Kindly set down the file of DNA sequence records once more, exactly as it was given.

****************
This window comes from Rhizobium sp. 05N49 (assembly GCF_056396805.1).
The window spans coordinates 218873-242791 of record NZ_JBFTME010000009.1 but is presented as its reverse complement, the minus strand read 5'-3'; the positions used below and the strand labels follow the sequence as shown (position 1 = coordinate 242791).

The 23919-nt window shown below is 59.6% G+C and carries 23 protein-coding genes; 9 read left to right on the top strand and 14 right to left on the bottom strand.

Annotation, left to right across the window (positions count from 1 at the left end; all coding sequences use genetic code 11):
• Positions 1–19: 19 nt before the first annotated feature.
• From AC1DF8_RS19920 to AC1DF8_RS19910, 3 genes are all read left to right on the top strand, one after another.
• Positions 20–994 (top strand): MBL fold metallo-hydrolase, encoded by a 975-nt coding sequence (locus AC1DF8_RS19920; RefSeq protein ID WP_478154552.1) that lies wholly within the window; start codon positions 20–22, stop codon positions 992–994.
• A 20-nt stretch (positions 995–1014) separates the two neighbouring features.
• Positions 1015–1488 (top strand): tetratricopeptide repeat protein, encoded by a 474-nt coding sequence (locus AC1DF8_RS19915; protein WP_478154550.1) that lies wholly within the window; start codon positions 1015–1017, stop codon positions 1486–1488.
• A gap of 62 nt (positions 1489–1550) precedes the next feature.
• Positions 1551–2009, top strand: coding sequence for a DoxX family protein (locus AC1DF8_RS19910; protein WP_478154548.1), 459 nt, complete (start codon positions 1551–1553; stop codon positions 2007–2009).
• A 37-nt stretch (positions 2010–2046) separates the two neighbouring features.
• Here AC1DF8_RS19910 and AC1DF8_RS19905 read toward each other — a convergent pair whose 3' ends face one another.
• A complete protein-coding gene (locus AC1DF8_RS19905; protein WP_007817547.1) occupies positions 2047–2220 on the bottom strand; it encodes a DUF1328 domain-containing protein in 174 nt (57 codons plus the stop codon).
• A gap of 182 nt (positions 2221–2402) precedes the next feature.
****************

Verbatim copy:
This window comes from Rhizobium sp. 05N49 (assembly GCF_056396805.1).
The window spans coordinates 218873-242791 of record NZ_JBFTME010000009.1 but is presented as its reverse complement, the minus strand read 5'-3'; the positions used below and the strand labels follow the sequence as shown (position 1 = coordinate 242791).

The 23919-nt window shown below is 59.6% G+C and carries 23 protein-coding genes; 9 read left to right on the top strand and 14 right to left on the bottom strand.

Annotation, left to right across the window (positions count from 1 at the left end; all coding sequences use genetic code 11):
• Positions 1–19: 19 nt before the first annotated feature.
• From AC1DF8_RS19920 to AC1DF8_RS19910, 3 genes are all read left to right on the top strand, one after another.
• Positions 20–994 (top strand): MBL fold metallo-hydrolase, encoded by a 975-nt coding sequence (locus AC1DF8_RS19920; RefSeq protein ID WP_478154552.1) that lies wholly within the window; start codon positions 20–22, stop codon positions 992–994.
• A 20-nt stretch (positions 995–1014) separates the two neighbouring features.
• Positions 1015–1488 (top strand): tetratricopeptide repeat protein, encoded by a 474-nt coding sequence (locus AC1DF8_RS19915; protein WP_478154550.1) that lies wholly within the window; start codon positions 1015–1017, stop codon positions 1486–1488.
• A gap of 62 nt (positions 1489–1550) precedes the next feature.
• Positions 1551–2009, top strand: coding sequence for a DoxX family protein (locus AC1DF8_RS19910; protein WP_478154548.1), 459 nt, complete (start codon positions 1551–1553; stop codon positions 2007–2009).
• A 37-nt stretch (positions 2010–2046) separates the two neighbouring features.
• Here AC1DF8_RS19910 and AC1DF8_RS19905 read toward each other — a convergent pair whose 3' ends face one another.
• A complete protein-coding gene (locus AC1DF8_RS19905; protein WP_007817547.1) occupies positions 2047–2220 on the bottom strand; it encodes a DUF1328 domain-containing protein in 174 nt (57 codons plus the stop codon).
• A gap of 182 nt (positions 2221–2402) precedes the next feature.